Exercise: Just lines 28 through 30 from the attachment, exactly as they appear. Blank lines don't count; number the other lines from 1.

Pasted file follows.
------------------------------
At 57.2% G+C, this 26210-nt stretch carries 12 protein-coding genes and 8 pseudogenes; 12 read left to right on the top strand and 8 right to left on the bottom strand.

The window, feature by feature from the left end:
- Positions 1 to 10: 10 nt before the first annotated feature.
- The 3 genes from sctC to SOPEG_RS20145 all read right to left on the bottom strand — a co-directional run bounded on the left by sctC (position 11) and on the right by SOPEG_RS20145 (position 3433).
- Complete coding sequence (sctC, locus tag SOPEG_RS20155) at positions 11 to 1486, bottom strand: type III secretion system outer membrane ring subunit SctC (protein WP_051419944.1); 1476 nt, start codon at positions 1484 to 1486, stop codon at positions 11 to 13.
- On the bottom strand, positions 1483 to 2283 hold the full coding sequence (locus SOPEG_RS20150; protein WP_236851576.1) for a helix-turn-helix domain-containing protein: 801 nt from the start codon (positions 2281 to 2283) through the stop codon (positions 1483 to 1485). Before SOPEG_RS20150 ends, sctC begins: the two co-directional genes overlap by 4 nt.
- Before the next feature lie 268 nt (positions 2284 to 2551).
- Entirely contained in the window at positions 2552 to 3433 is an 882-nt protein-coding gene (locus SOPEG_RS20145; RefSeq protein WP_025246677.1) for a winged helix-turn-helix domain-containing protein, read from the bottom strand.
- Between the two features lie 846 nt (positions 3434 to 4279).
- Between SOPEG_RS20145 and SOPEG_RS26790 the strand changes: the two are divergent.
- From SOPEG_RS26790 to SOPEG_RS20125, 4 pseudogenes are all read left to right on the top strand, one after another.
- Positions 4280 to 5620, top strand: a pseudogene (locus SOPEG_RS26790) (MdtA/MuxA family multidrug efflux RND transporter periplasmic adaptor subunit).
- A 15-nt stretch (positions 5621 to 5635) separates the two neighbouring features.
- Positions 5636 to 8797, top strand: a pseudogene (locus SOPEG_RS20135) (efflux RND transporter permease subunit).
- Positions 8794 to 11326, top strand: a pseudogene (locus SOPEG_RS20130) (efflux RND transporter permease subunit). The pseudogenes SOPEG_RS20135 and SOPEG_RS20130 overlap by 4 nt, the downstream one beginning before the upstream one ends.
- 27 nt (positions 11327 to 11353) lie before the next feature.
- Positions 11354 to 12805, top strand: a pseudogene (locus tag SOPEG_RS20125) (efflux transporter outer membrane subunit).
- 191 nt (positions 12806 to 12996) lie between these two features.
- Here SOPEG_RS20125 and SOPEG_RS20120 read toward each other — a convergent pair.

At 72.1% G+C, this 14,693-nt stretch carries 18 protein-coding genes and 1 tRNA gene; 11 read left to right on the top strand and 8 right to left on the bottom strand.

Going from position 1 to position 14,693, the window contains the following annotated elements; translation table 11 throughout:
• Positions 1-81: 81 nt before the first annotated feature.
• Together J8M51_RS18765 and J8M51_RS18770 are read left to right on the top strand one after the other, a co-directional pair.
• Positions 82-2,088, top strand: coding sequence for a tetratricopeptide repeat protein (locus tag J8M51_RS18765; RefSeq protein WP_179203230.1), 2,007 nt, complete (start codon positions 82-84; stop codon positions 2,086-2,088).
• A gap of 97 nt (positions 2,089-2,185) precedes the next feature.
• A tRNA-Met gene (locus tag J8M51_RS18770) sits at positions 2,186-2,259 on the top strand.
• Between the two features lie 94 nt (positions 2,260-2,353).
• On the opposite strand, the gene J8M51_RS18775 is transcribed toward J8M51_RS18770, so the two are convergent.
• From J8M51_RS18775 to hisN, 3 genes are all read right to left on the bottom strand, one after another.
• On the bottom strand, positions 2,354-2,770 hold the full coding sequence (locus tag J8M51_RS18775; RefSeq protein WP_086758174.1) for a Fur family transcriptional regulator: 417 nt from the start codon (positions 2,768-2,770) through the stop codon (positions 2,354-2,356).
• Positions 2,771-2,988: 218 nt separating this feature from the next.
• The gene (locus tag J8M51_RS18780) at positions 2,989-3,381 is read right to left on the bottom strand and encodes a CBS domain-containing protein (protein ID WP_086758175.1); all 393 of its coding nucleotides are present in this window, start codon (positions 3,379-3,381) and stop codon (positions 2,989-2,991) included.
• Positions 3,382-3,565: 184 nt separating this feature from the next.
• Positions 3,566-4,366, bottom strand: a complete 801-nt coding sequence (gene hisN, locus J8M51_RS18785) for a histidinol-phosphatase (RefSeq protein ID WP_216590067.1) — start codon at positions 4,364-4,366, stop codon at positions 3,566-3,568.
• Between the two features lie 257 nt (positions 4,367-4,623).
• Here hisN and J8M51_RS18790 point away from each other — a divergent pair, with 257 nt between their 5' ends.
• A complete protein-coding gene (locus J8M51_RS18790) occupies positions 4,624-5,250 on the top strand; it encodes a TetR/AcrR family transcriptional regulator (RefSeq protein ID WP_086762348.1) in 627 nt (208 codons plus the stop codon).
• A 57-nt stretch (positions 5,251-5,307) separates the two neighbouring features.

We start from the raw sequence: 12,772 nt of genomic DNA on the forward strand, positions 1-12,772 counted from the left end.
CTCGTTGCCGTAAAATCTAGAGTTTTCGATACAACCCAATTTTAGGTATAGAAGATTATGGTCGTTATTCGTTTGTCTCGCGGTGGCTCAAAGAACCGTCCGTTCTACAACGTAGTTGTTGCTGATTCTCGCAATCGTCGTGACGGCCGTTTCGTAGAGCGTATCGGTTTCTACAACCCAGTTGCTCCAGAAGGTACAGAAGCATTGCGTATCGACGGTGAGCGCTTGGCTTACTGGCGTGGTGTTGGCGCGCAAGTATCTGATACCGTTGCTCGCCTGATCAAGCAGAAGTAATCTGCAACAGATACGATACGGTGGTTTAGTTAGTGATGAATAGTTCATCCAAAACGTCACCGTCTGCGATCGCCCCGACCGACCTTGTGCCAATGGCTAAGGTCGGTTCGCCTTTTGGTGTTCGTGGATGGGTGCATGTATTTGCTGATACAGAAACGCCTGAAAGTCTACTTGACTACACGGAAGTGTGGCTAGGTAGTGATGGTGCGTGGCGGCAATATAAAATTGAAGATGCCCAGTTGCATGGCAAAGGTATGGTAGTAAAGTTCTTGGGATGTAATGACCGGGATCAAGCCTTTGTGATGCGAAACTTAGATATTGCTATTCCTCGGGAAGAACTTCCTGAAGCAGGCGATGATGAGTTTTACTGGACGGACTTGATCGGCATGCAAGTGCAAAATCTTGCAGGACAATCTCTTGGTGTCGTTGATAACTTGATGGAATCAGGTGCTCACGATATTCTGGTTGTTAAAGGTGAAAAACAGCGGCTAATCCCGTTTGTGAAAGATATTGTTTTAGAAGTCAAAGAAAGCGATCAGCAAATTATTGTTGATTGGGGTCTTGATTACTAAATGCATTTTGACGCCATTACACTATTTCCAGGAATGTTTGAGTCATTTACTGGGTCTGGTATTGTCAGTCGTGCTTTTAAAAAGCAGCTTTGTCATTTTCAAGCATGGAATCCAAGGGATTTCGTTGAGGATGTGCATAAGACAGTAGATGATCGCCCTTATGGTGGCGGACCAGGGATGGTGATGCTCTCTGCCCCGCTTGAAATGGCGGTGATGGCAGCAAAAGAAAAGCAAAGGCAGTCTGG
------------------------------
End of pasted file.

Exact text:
• On the opposite strand, the gene J8M51_RS18775 is transcribed toward J8M51_RS18770, so the two are convergent.
• From J8M51_RS18775 to hisN, 3 genes are all read right to left on the bottom strand, one after another.
• On the bottom strand, positions 2,354-2,770 hold the full coding sequence (locus tag J8M51_RS18775; RefSeq protein WP_086758174.1) for a Fur family transcriptional regulator: 417 nt from the start codon (positions 2,768-2,770) through the stop codon (positions 2,354-2,356).